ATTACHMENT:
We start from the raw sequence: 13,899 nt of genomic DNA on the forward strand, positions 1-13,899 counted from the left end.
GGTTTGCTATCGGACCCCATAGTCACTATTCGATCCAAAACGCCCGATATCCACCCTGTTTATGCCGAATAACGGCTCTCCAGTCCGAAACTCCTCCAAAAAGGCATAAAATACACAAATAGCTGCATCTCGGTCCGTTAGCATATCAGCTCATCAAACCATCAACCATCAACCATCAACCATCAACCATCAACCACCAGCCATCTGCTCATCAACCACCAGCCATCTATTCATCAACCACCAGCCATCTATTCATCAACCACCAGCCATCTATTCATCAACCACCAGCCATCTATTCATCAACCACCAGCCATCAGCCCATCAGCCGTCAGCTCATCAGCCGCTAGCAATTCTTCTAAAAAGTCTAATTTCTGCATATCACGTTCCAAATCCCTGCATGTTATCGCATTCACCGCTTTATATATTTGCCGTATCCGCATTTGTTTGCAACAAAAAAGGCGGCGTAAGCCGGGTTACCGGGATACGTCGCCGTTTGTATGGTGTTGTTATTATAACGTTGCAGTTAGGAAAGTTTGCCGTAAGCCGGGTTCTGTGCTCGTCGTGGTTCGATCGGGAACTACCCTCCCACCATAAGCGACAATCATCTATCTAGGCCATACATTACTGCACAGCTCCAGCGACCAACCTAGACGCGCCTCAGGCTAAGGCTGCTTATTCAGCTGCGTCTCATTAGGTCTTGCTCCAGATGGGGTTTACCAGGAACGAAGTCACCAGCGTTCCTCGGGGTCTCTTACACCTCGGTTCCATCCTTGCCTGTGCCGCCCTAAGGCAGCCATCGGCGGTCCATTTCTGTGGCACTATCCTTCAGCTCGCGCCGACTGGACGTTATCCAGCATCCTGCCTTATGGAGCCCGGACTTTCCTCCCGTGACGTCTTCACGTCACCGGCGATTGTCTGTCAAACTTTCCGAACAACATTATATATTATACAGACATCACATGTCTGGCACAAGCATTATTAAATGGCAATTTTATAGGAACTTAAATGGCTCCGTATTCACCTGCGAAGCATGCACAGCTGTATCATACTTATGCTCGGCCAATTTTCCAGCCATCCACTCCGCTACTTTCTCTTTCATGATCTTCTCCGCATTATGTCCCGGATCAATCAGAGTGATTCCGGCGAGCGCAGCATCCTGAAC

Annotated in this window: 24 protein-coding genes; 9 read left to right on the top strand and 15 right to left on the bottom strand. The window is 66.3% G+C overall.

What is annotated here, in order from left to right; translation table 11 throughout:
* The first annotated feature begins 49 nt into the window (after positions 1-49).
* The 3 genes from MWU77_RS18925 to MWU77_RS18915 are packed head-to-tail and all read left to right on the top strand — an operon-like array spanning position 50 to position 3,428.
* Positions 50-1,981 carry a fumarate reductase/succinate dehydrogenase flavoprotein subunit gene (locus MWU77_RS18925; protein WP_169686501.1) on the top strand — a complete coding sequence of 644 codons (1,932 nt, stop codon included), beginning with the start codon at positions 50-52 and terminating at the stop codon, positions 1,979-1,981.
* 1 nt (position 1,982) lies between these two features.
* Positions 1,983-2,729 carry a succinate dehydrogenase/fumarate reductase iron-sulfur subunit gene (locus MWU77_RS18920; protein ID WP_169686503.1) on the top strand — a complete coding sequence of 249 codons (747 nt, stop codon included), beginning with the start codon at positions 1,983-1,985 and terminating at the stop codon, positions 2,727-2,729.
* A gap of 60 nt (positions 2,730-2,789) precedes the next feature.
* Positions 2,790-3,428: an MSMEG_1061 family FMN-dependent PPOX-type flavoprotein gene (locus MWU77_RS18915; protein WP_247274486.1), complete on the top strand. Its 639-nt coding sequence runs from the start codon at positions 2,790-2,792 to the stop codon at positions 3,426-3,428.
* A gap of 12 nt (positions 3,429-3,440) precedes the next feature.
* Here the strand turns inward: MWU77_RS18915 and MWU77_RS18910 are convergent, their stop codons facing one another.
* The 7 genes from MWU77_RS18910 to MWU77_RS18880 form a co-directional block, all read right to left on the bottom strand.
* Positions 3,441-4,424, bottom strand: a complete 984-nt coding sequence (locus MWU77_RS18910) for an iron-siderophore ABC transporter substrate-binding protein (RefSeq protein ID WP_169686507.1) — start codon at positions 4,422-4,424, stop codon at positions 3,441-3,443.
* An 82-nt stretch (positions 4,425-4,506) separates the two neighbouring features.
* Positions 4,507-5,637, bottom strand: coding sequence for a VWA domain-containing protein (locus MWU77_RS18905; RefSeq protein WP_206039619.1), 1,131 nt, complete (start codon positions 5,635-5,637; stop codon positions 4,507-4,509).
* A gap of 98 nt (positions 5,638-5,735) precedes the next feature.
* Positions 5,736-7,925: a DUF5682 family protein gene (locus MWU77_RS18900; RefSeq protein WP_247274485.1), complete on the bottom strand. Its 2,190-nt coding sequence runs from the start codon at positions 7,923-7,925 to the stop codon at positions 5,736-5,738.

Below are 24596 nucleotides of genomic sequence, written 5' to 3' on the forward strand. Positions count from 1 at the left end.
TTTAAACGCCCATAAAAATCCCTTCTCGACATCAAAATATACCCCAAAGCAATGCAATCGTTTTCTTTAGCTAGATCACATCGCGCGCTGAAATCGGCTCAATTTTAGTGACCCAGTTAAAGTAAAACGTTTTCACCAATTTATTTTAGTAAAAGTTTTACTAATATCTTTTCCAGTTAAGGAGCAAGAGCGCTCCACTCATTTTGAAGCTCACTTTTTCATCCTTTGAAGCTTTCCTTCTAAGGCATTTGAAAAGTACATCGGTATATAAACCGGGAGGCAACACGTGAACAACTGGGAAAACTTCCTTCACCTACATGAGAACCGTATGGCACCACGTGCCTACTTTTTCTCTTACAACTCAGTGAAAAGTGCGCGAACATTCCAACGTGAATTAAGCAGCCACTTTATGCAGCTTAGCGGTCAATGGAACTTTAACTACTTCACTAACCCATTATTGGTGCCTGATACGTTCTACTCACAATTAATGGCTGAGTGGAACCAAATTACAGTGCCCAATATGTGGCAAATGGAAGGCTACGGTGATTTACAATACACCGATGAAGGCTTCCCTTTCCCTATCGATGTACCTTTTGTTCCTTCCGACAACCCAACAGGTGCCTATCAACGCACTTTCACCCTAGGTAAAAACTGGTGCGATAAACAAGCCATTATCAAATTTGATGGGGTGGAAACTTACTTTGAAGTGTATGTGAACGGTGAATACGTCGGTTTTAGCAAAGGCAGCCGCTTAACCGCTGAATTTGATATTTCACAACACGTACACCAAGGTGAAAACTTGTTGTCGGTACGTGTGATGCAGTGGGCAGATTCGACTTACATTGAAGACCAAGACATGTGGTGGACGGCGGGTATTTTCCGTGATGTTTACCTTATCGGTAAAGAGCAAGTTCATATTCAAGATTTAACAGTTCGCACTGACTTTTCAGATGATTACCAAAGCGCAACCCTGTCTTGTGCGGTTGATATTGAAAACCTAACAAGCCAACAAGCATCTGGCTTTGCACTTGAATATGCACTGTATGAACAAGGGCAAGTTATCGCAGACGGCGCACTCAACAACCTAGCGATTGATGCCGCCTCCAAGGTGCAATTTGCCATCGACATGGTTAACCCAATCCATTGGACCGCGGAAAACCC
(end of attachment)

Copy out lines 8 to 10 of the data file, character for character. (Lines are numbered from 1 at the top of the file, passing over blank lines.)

* 1 nt (position 1,982) lies between these two features.
* Positions 1,983-2,729 carry a succinate dehydrogenase/fumarate reductase iron-sulfur subunit gene (locus MWU77_RS18920; protein ID WP_169686503.1) on the top strand — a complete coding sequence of 249 codons (747 nt, stop codon included), beginning with the start codon at positions 1,983-1,985 and terminating at the stop codon, positions 2,727-2,729.
* A gap of 60 nt (positions 2,730-2,789) precedes the next feature.